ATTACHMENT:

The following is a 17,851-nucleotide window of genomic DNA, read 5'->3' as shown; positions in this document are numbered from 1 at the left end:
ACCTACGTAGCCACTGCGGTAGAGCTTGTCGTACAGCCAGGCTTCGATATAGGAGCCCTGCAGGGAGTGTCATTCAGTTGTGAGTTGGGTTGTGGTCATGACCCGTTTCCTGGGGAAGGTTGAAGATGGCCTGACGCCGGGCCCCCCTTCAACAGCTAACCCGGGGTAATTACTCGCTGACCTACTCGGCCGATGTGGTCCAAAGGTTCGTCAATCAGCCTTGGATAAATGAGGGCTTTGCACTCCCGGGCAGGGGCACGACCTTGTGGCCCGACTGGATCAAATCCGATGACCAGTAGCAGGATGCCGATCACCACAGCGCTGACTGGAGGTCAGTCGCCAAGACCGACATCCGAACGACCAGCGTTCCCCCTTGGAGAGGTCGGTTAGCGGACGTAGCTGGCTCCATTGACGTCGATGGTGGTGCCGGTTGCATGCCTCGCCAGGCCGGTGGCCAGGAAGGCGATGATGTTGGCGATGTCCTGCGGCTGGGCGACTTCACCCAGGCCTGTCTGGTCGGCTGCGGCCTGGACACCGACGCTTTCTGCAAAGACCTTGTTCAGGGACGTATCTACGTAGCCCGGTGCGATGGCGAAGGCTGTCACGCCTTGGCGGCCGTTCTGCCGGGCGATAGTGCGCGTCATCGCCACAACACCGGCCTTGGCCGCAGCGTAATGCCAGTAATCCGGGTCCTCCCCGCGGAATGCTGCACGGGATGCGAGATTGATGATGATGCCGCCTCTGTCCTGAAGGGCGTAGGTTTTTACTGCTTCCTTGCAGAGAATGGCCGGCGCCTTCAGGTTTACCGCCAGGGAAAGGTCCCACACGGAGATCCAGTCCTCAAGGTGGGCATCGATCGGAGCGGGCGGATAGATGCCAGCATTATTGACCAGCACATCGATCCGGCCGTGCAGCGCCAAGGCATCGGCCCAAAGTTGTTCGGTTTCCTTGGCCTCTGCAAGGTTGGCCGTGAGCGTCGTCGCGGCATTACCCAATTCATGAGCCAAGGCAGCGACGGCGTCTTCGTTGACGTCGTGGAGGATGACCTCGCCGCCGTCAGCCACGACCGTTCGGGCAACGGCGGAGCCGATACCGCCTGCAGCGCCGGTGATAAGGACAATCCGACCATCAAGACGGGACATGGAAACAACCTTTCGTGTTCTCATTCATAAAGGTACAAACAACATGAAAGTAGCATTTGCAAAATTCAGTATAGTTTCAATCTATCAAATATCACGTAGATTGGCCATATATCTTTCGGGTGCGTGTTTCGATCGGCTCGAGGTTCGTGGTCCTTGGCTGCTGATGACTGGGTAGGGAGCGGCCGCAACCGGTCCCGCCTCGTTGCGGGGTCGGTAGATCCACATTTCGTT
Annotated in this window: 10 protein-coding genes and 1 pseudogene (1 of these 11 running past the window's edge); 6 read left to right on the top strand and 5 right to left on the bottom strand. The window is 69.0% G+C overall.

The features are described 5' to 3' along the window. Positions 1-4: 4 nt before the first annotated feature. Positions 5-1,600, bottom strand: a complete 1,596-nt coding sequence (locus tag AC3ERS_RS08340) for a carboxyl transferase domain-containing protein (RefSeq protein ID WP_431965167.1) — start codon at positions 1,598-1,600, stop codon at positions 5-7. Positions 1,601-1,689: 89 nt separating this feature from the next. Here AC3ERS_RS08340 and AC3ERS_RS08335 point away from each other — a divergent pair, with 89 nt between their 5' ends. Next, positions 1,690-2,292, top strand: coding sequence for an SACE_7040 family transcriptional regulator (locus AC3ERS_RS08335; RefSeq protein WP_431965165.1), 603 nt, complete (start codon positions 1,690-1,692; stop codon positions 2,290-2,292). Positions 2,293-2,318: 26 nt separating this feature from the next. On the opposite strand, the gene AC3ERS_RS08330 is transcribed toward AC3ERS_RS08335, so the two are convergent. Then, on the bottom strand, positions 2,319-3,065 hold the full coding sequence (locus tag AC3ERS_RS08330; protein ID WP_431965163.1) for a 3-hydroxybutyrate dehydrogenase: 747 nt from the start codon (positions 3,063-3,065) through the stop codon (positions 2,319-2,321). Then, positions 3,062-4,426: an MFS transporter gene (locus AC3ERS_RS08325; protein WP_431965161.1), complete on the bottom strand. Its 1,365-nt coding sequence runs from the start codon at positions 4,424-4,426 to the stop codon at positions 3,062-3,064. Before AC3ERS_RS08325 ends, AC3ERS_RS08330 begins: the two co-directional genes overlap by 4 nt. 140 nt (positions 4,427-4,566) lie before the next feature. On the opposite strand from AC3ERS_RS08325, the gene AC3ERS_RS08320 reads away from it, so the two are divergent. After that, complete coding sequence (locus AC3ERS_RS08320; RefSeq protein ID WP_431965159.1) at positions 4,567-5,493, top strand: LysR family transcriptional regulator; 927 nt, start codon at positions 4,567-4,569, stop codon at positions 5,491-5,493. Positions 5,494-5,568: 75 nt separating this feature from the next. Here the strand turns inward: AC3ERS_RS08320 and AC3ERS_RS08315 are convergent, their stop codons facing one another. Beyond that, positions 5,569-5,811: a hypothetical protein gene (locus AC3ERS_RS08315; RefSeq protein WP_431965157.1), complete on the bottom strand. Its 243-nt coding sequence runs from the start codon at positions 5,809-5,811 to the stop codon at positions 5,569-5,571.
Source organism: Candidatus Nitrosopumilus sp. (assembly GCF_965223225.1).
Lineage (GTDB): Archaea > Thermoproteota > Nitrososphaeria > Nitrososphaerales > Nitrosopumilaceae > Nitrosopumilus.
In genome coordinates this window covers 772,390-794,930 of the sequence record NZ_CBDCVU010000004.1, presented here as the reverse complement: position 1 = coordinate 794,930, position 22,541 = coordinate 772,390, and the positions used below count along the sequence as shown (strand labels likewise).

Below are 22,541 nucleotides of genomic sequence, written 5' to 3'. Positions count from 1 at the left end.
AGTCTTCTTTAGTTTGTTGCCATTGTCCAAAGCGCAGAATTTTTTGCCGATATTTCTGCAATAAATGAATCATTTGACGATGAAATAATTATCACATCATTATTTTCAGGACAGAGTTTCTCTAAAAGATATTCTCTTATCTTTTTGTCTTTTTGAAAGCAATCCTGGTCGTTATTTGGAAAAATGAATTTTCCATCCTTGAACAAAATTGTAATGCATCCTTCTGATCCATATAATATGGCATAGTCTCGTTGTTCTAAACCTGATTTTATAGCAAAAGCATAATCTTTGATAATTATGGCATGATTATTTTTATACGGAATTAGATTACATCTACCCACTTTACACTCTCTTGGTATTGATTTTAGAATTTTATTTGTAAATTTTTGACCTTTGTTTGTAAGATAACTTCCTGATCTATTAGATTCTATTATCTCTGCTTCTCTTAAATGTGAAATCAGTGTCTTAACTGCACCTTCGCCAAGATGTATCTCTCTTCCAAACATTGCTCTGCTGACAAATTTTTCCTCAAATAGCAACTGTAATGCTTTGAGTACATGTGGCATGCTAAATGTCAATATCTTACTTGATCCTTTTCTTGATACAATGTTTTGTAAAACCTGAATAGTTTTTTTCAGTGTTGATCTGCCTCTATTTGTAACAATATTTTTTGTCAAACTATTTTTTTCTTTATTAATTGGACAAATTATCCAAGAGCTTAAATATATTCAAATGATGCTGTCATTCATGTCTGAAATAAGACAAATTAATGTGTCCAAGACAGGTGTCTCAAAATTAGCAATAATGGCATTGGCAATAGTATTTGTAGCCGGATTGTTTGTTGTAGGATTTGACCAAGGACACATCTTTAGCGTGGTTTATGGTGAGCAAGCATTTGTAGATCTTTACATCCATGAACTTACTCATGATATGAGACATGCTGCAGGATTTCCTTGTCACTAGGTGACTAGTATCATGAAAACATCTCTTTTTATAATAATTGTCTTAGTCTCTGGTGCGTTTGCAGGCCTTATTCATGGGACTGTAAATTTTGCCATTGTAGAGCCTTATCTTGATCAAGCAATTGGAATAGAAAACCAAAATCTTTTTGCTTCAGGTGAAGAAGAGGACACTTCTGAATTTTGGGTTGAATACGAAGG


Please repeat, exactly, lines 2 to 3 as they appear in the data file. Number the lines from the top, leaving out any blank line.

ACCTACGTAGCCACTGCGGTAGAGCTTGTCGTACAGCCAGGCTTCGATATAGGAGCCCTGCAGGGAGTGTCATTCAGTTGTGAGTTGGGTTGTGGTCATGACCCGTTTCCTGGGGAAGGTTGAAGATGGCCTGACGCCGGGCCCCCCTTCAACAGCTAACCCGGGGTAATTACTCGCTGACCTACTCGGCCGATGTGGTCCAAAGGTTCGTCAATCAGCCTTGGATAAATGAGGGCTTTGCACTCCCGGGCAGGGGCACGACCTTGTGGCCCGACTGGATCAAATCCGATGACCAGTAGCAGGATGCCGATCACCACAGCGCTGACTGGAGGTCAGTCGCCAAGACCGACATCCGAACGACCAGCGTTCCCCCTTGGAGAGGTCGGTTAGCGGACGTAGCTGGCTCCATTGACGTCGATGGTGGTGCCGGTTGCATGCCTCGCCAGGCCGGTGGCCAGGAAGGCGATGATGTTGGCGATGTCCTGCGGCTGGGCGACTTCACCCAGGCCTGTCTGGTCGGCTGCGGCCTGGACACCGACGCTTTCTGCAAAGACCTTGTTCAGGGACGTATCTACGTAGCCCGGTGCGATGGCGAAGGCTGTCACGCCTTGGCGGCCGTTCTGCCGGGCGATAGTGCGCGTCATCGCCACAACACCGGCCTTGGCCGCAGCGTAATGCCAGTAATCCGGGTCCTCCCCGCGGAATGCTGCACGGGATGCGAGATTGATGATGATGCCGCCTCTGTCCTGAAGGGCGTAGGTTTTTACTGCTTCCTTGCAGAGAATGGCCGGCGCCTTCAGGTTTACCGCCAGGGAAAGGTCCCACACGGAGATCCAGTCCTCAAGGTGGGCATCGATCGGAGCGGGCGGATAGATGCCAGCATTATTGACCAGCACATCGATCCGGCCGTGCAGCGCCAAGGCATCGGCCCAAAGTTGTTCGGTTTCCTTGGCCTCTGCAAGGTTGGCCGTGAGCGTCGTCGCGGCATTACCCAATTCATGAGCCAAGGCAGCGACGGCGTCTTCGTTGACGTCGTGGAGGATGACCTCGCCGCCGTCAGCCACGACCGTTCGGGCAACGGCGGAGCCGATACCGCCTGCAGCGCCGGTGATAAGGACAATCCGACCATCAAGACGGGACATGGAAACAACCTTTCGTGTTCTCATTCATAAAGGTACAAACAACATGAAAGTAGCATTTGCAAAATTCAGTATAGTTTCAATCTATCAAATATCACGTAGATTGGCCATATATCTTTCGGGTGCGTGTTTCGATCGGCTCGAGGTTCGTGGTCCTTGGCTGCTGATGACTGGGTAGGGAGCGGCCGCAACCGGTCCCGCCTCGTTGCGGGGTCGGTAGATCCACATTTCGTT
Annotated in this window: 10 protein-coding genes and 1 pseudogene (1 of these 11 running past the window's edge); 6 read left to right on the top strand and 5 right to left on the bottom strand. The window is 69.0% G+C overall.